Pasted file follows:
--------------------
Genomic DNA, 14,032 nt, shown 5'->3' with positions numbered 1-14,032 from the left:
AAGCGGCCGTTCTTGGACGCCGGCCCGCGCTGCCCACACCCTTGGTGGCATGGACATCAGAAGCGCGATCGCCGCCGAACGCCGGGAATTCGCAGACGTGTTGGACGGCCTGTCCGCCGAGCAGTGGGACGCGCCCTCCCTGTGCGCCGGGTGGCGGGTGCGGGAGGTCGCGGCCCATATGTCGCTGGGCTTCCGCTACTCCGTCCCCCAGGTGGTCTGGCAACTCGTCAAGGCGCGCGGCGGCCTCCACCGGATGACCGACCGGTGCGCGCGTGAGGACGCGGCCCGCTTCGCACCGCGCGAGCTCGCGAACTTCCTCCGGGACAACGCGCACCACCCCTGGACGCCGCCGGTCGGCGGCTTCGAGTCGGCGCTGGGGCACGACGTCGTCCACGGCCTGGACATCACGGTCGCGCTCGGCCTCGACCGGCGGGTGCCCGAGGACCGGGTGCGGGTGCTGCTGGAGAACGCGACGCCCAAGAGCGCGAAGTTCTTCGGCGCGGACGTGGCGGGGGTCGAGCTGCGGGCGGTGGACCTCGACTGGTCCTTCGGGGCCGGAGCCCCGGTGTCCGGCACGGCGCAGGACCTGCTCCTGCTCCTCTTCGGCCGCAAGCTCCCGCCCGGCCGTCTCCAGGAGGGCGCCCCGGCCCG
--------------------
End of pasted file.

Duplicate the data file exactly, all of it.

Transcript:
Genomic DNA, 14,032 nt, shown 5'->3' with positions numbered 1-14,032 from the left:
AAGCGGCCGTTCTTGGACGCCGGCCCGCGCTGCCCACACCCTTGGTGGCATGGACATCAGAAGCGCGATCGCCGCCGAACGCCGGGAATTCGCAGACGTGTTGGACGGCCTGTCCGCCGAGCAGTGGGACGCGCCCTCCCTGTGCGCCGGGTGGCGGGTGCGGGAGGTCGCGGCCCATATGTCGCTGGGCTTCCGCTACTCCGTCCCCCAGGTGGTCTGGCAACTCGTCAAGGCGCGCGGCGGCCTCCACCGGATGACCGACCGGTGCGCGCGTGAGGACGCGGCCCGCTTCGCACCGCGCGAGCTCGCGAACTTCCTCCGGGACAACGCGCACCACCCCTGGACGCCGCCGGTCGGCGGCTTCGAGTCGGCGCTGGGGCACGACGTCGTCCACGGCCTGGACATCACGGTCGCGCTCGGCCTCGACCGGCGGGTGCCCGAGGACCGGGTGCGGGTGCTGCTGGAGAACGCGACGCCCAAGAGCGCGAAGTTCTTCGGCGCGGACGTGGCGGGGGTCGAGCTGCGGGCGGTGGACCTCGACTGGTCCTTCGGGGCCGGAGCCCCGGTGTCCGGCACGGCGCAGGACCTGCTCCTGCTCCTCTTCGGCCGCAAGCTCCCGCCCGGCCGTCTCCAGGAGGGCGCCCCGGCCCG